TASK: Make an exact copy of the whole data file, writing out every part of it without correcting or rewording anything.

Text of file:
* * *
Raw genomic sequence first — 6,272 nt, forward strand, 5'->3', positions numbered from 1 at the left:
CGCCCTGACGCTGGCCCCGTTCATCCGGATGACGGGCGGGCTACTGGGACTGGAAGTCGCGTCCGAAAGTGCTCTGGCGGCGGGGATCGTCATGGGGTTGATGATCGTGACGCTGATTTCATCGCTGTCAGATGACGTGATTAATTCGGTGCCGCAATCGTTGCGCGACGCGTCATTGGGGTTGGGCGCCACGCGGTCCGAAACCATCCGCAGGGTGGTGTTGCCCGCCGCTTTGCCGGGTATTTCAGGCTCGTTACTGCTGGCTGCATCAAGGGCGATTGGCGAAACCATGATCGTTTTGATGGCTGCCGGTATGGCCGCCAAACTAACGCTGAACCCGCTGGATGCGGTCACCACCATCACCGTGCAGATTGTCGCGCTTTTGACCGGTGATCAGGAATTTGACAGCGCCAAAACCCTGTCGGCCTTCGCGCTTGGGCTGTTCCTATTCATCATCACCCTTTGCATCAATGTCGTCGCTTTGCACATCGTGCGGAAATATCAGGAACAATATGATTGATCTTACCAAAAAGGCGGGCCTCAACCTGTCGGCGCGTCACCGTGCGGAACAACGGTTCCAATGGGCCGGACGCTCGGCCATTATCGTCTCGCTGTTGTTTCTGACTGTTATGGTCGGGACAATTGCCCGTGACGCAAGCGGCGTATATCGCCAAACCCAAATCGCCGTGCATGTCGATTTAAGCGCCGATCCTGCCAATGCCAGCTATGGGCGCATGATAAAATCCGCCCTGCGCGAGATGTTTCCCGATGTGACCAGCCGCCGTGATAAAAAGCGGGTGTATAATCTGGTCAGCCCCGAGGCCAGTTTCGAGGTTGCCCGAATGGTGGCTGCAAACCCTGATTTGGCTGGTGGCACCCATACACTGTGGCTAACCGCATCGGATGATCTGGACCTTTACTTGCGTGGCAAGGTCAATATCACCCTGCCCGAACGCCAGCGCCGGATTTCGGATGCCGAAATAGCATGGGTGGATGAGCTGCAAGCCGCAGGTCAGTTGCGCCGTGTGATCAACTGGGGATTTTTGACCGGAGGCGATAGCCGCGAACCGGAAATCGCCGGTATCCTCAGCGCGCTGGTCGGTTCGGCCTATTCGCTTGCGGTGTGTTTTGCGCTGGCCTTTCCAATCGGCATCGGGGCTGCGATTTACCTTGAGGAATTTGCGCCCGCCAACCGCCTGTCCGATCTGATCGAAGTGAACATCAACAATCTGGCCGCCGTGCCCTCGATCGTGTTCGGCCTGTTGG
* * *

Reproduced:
Raw genomic sequence first — 6,272 nt, forward strand, 5'->3', positions numbered from 1 at the left:
CGCCCTGACGCTGGCCCCGTTCATCCGGATGACGGGCGGGCTACTGGGACTGGAAGTCGCGTCCGAAAGTGCTCTGGCGGCGGGGATCGTCATGGGGTTGATGATCGTGACGCTGATTTCATCGCTGTCAGATGACGTGATTAATTCGGTGCCGCAATCGTTGCGCGACGCGTCATTGGGGTTGGGCGCCACGCGGTCCGAAACCATCCGCAGGGTGGTGTTGCCCGCCGCTTTGCCGGGTATTTCAGGCTCGTTACTGCTGGCTGCATCAAGGGCGATTGGCGAAACCATGATCGTTTTGATGGCTGCCGGTATGGCCGCCAAACTAACGCTGAACCCGCTGGATGCGGTCACCACCATCACCGTGCAGATTGTCGCGCTTTTGACCGGTGATCAGGAATTTGACAGCGCCAAAACCCTGTCGGCCTTCGCGCTTGGGCTGTTCCTATTCATCATCACCCTTTGCATCAATGTCGTCGCTTTGCACATCGTGCGGAAATATCAGGAACAATATGATTGATCTTACCAAAAAGGCGGGCCTCAACCTGTCGGCGCGTCACCGTGCGGAACAACGGTTCCAATGGGCCGGACGCTCGGCCATTATCGTCTCGCTGTTGTTTCTGACTGTTATGGTCGGGACAATTGCCCGTGACGCAAGCGGCGTATATCGCCAAACCCAAATCGCCGTGCATGTCGATTTAAGCGCCGATCCTGCCAATGCCAGCTATGGGCGCATGATAAAATCCGCCCTGCGCGAGATGTTTCCCGATGTGACCAGCCGCCGTGATAAAAAGCGGGTGTATAATCTGGTCAGCCCCGAGGCCAGTTTCGAGGTTGCCCGAATGGTGGCTGCAAACCCTGATTTGGCTGGTGGCACCCATACACTGTGGCTAACCGCATCGGATGATCTGGACCTTTACTTGCGTGGCAAGGTCAATATCACCCTGCCCGAACGCCAGCGCCGGATTTCGGATGCCGAAATAGCATGGGTGGATGAGCTGCAAGCCGCAGGTCAGTTGCGCCGTGTGATCAACTGGGGATTTTTGACCGGAGGCGATAGCCGCGAACCGGAAATCGCCGGTATCCTCAGCGCGCTGGTCGGTTCGGCCTATTCGCTTGCGGTGTGTTTTGCGCTGGCCTTTCCAATCGGCATCGGGGCTGCGATTTACCTTGAGGAATTTGCGCCCGCCAACCGCCTGTCCGATCTGATCGAAGTGAACATCAACAATCTGGCCGCCGTGCCCTCGATCGTGTTCGGCCTGTTGG